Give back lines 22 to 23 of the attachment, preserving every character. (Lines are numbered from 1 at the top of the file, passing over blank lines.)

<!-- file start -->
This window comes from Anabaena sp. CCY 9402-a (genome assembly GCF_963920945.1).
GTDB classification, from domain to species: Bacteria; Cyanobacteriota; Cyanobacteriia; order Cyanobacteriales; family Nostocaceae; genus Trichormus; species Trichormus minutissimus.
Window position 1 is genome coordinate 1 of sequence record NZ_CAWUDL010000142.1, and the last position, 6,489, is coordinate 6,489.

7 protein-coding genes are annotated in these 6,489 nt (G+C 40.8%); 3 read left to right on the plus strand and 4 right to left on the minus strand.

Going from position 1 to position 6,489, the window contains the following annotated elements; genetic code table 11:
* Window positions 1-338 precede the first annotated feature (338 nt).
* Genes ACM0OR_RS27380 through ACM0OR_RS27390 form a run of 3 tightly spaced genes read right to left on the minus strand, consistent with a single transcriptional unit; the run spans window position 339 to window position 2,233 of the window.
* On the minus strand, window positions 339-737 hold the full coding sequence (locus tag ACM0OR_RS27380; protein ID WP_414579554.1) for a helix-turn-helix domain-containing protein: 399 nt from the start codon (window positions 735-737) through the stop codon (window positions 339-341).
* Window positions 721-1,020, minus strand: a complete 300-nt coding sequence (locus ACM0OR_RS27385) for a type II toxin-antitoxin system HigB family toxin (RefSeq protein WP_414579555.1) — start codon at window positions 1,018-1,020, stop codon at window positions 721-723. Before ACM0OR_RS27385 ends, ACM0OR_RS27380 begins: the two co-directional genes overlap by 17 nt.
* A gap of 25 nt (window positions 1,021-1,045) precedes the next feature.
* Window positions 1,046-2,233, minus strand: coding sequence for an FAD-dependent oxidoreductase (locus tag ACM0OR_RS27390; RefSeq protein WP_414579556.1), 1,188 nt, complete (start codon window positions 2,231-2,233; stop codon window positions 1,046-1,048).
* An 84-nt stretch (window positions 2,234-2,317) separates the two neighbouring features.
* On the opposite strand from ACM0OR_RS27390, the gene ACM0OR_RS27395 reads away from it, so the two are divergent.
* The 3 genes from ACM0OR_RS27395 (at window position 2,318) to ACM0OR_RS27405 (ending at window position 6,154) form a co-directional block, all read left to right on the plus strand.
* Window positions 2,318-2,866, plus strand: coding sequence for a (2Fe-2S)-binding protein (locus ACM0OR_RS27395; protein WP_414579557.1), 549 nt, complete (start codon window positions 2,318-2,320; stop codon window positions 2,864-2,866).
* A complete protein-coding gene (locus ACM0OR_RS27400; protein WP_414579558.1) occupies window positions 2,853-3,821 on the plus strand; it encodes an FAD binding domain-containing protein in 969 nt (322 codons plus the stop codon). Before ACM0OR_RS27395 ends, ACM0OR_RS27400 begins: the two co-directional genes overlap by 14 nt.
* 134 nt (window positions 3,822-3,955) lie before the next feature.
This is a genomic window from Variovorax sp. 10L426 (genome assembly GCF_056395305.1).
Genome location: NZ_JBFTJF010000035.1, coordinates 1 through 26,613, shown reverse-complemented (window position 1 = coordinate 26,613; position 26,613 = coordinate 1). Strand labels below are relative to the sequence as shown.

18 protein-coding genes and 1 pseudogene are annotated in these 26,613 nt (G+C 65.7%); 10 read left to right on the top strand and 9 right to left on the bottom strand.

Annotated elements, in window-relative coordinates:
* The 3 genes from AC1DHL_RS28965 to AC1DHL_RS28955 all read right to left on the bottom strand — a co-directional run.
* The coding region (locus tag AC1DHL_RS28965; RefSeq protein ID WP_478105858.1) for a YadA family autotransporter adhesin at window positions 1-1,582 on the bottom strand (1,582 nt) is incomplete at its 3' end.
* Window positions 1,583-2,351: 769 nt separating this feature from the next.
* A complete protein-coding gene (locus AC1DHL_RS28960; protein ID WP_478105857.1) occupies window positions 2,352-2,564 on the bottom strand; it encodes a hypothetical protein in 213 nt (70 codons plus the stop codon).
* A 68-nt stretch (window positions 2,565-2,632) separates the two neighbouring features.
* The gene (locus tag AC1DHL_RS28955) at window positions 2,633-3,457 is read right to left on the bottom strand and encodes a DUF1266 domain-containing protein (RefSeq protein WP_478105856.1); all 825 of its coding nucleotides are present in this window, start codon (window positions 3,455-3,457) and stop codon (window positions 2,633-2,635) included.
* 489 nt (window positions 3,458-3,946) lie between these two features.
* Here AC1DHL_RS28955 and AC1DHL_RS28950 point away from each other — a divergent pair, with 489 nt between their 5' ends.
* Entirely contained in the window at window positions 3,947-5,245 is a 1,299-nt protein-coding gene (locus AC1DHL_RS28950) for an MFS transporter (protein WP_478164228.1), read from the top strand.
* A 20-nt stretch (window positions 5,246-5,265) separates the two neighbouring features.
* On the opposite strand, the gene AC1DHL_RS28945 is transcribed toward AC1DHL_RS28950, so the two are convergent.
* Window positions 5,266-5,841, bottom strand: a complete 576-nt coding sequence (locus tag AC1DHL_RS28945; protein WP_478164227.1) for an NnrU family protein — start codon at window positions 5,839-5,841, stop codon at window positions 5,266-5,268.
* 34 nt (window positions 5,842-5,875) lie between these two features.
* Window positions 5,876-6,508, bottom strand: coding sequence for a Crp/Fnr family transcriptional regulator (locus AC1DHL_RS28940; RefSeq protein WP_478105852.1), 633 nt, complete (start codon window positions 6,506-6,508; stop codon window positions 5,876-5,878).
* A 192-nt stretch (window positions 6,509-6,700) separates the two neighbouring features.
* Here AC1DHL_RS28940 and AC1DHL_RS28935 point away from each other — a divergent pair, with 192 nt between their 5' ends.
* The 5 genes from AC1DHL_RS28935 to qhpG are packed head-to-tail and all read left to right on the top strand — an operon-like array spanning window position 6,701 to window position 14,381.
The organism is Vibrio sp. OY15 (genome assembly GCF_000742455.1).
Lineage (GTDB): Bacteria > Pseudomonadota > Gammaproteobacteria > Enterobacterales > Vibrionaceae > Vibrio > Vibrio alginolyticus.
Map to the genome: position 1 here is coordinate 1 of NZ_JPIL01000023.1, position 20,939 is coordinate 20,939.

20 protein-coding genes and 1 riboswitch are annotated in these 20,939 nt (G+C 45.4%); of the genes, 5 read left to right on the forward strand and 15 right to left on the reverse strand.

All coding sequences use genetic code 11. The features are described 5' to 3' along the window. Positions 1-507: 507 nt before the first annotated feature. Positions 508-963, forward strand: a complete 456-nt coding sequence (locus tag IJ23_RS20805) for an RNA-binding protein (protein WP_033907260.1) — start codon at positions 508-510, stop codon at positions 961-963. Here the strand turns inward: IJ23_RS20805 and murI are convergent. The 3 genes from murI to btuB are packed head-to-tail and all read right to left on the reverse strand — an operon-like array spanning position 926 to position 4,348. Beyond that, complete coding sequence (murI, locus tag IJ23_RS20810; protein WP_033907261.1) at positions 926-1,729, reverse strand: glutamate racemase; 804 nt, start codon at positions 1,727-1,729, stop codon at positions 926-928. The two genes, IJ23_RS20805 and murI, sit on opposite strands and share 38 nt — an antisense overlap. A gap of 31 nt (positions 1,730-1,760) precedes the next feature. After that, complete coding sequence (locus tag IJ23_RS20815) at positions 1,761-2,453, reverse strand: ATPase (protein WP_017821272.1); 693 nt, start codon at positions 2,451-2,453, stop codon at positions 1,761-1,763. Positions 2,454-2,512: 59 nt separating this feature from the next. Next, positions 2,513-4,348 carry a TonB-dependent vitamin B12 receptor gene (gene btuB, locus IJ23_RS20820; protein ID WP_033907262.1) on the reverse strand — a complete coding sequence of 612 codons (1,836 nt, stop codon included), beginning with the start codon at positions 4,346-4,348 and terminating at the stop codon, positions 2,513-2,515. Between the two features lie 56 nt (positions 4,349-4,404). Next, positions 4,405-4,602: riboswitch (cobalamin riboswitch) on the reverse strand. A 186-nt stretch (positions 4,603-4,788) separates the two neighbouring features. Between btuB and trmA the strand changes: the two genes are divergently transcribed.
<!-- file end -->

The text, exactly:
* The 3 genes from AC1DHL_RS28965 to AC1DHL_RS28955 all read right to left on the bottom strand — a co-directional run.
* The coding region (locus tag AC1DHL_RS28965; RefSeq protein ID WP_478105858.1) for a YadA family autotransporter adhesin at window positions 1-1,582 on the bottom strand (1,582 nt) is incomplete at its 3' end.